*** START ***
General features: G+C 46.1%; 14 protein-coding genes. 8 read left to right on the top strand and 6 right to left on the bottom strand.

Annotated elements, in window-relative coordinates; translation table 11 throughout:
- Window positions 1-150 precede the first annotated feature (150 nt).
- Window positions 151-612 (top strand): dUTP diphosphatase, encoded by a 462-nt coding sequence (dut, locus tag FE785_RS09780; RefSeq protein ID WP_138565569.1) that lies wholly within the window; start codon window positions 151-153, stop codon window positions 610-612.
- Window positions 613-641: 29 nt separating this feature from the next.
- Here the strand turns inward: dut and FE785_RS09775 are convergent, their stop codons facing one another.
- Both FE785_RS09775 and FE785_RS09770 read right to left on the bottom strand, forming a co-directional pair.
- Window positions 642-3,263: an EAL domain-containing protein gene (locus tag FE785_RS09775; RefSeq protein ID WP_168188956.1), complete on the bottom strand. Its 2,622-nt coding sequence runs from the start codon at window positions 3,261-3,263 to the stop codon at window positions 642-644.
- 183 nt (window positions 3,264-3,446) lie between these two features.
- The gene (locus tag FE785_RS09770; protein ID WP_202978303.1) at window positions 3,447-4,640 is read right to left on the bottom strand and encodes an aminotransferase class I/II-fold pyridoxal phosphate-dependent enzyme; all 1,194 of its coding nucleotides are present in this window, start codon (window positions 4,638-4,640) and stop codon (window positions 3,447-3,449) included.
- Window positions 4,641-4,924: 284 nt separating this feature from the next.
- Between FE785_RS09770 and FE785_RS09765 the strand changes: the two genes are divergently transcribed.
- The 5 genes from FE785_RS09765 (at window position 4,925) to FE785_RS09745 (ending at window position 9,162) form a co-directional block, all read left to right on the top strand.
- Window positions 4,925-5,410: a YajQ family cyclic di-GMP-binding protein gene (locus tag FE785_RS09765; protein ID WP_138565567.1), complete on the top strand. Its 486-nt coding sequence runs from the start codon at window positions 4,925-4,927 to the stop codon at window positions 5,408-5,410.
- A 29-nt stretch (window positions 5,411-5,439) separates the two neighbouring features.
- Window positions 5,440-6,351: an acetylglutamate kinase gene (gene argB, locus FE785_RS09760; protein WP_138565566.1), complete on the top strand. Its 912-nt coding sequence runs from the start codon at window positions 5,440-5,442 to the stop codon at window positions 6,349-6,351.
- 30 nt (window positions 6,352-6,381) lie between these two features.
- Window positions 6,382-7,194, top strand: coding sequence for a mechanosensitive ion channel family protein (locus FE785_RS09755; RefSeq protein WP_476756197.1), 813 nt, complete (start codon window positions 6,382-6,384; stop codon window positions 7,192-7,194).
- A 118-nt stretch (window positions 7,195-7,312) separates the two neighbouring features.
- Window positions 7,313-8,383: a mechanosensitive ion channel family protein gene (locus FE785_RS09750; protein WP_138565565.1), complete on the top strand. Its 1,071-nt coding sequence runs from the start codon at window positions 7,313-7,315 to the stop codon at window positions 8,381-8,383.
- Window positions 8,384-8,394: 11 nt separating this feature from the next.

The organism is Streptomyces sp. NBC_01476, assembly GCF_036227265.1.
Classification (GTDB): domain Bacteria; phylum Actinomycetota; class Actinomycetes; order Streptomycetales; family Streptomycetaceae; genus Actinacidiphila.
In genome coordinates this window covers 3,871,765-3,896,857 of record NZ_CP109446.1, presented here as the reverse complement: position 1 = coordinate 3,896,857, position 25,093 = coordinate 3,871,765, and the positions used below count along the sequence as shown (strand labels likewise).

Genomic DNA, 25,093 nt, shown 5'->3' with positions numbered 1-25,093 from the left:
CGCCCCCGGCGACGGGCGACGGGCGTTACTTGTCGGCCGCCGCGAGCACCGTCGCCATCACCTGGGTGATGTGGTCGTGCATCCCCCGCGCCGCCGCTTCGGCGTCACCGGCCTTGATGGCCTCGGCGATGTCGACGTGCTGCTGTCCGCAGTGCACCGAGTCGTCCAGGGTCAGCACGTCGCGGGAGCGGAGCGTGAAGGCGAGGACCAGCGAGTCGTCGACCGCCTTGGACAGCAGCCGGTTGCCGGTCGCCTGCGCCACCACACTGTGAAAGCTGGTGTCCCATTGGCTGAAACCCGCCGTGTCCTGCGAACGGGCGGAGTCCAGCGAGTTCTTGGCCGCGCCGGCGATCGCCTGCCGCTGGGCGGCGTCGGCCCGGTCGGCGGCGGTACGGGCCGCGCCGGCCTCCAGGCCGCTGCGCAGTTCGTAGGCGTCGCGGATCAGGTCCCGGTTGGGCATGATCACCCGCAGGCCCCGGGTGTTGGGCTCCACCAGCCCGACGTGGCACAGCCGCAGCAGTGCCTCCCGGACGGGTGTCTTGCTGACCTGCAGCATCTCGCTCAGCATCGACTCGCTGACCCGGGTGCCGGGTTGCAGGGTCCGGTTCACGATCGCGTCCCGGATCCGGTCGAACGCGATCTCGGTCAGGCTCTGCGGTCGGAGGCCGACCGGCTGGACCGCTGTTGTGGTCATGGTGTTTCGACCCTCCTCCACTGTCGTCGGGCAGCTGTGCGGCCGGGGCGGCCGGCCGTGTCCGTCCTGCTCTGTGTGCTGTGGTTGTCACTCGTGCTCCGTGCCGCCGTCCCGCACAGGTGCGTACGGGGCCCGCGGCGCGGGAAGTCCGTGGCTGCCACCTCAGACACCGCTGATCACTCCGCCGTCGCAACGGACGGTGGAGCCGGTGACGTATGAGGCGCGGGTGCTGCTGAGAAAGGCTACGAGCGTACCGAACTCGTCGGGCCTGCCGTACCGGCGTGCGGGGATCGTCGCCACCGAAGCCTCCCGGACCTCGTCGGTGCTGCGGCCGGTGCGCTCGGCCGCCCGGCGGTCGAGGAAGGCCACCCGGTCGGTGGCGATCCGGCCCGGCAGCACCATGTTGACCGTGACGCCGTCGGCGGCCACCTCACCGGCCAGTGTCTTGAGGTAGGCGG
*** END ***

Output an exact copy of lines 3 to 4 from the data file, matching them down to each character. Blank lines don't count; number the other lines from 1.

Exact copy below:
- Window positions 1-150 precede the first annotated feature (150 nt).
- Window positions 151-612 (top strand): dUTP diphosphatase, encoded by a 462-nt coding sequence (dut, locus tag FE785_RS09780; RefSeq protein ID WP_138565569.1) that lies wholly within the window; start codon window positions 151-153, stop codon window positions 610-612.